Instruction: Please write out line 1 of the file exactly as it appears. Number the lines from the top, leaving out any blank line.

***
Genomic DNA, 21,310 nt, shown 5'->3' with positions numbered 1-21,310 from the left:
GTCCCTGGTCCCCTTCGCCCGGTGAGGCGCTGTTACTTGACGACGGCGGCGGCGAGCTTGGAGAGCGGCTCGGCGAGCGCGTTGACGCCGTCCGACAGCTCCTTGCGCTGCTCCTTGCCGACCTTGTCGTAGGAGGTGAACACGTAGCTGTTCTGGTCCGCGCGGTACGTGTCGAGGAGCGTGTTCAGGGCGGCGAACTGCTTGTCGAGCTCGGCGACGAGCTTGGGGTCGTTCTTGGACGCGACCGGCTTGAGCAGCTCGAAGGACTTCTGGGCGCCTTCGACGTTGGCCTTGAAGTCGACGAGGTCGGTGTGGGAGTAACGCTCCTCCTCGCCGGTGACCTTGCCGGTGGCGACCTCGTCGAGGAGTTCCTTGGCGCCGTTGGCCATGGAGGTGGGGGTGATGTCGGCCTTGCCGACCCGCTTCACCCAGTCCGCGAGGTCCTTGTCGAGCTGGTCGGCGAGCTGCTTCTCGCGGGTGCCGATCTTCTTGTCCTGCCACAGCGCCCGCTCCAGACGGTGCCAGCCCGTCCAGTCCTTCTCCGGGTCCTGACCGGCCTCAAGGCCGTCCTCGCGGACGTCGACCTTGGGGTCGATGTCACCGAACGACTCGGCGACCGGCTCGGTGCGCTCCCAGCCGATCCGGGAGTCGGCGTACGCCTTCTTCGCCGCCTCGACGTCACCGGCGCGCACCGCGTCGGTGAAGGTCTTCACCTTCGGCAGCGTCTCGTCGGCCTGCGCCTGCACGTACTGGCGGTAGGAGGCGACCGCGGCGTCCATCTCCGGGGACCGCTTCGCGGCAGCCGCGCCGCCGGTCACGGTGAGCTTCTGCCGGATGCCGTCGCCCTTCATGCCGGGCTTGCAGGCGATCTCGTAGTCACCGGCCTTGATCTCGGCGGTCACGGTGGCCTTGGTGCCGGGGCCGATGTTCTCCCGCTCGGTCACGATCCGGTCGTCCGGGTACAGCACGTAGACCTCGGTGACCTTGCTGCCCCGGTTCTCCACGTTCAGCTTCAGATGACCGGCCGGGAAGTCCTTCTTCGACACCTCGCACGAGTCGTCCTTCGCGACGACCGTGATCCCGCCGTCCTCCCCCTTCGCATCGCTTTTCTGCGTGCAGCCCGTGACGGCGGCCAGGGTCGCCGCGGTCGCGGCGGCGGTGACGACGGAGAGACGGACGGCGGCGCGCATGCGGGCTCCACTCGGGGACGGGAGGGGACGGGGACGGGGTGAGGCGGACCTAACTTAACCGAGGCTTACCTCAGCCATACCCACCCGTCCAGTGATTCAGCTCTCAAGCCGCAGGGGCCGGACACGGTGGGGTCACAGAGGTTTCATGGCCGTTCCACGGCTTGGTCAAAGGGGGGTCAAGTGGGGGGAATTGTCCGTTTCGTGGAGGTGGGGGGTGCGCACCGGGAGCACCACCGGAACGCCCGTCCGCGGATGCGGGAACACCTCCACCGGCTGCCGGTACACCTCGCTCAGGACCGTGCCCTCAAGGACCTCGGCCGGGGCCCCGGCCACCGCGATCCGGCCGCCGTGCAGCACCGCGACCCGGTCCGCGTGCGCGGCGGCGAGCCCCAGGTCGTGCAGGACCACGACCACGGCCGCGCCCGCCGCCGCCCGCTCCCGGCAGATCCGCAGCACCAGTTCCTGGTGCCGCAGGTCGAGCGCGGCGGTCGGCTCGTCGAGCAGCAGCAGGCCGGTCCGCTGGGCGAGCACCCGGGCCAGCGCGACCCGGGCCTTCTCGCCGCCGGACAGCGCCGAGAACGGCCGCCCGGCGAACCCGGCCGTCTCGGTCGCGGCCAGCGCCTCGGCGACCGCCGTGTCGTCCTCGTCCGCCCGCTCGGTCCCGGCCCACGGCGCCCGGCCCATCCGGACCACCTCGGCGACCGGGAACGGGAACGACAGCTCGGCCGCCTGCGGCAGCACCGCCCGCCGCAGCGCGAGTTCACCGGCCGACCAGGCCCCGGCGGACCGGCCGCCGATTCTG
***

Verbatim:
Genomic DNA, 21,310 nt, shown 5'->3' with positions numbered 1-21,310 from the left: